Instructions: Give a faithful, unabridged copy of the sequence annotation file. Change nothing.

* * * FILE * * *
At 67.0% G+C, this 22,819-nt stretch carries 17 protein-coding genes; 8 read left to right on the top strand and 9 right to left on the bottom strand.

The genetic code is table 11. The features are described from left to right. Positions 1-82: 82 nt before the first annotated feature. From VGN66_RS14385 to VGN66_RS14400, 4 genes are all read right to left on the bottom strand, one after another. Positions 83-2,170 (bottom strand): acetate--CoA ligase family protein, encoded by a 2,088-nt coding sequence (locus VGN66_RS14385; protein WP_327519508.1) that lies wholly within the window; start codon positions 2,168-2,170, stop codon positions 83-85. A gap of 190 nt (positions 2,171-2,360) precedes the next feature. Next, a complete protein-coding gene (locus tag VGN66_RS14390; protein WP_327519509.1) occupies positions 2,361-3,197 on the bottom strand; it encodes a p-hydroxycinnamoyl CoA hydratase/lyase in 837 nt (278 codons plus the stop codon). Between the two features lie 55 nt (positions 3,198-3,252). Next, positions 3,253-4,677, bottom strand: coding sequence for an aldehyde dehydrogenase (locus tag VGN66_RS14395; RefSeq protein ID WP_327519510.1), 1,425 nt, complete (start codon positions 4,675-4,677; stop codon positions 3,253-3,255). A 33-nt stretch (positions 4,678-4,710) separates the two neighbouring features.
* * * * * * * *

At 67.0% G+C, this 22,819-nt stretch carries 17 protein-coding genes; 8 read left to right on the top strand and 9 right to left on the bottom strand.

The genetic code is table 11. The features are described from left to right. Positions 1-82: 82 nt before the first annotated feature. From VGN66_RS14385 to VGN66_RS14400, 4 genes are all read right to left on the bottom strand, one after another. Positions 83-2,170 (bottom strand): acetate--CoA ligase family protein, encoded by a 2,088-nt coding sequence (locus VGN66_RS14385; protein WP_327519508.1) that lies wholly within the window; start codon positions 2,168-2,170, stop codon positions 83-85. A gap of 190 nt (positions 2,171-2,360) precedes the next feature. Next, a complete protein-coding gene (locus tag VGN66_RS14390; protein WP_327519509.1) occupies positions 2,361-3,197 on the bottom strand; it encodes a p-hydroxycinnamoyl CoA hydratase/lyase in 837 nt (278 codons plus the stop codon). Between the two features lie 55 nt (positions 3,198-3,252). Next, positions 3,253-4,677, bottom strand: coding sequence for an aldehyde dehydrogenase (locus tag VGN66_RS14395; RefSeq protein ID WP_327519510.1), 1,425 nt, complete (start codon positions 4,675-4,677; stop codon positions 3,253-3,255). A 33-nt stretch (positions 4,678-4,710) separates the two neighbouring features.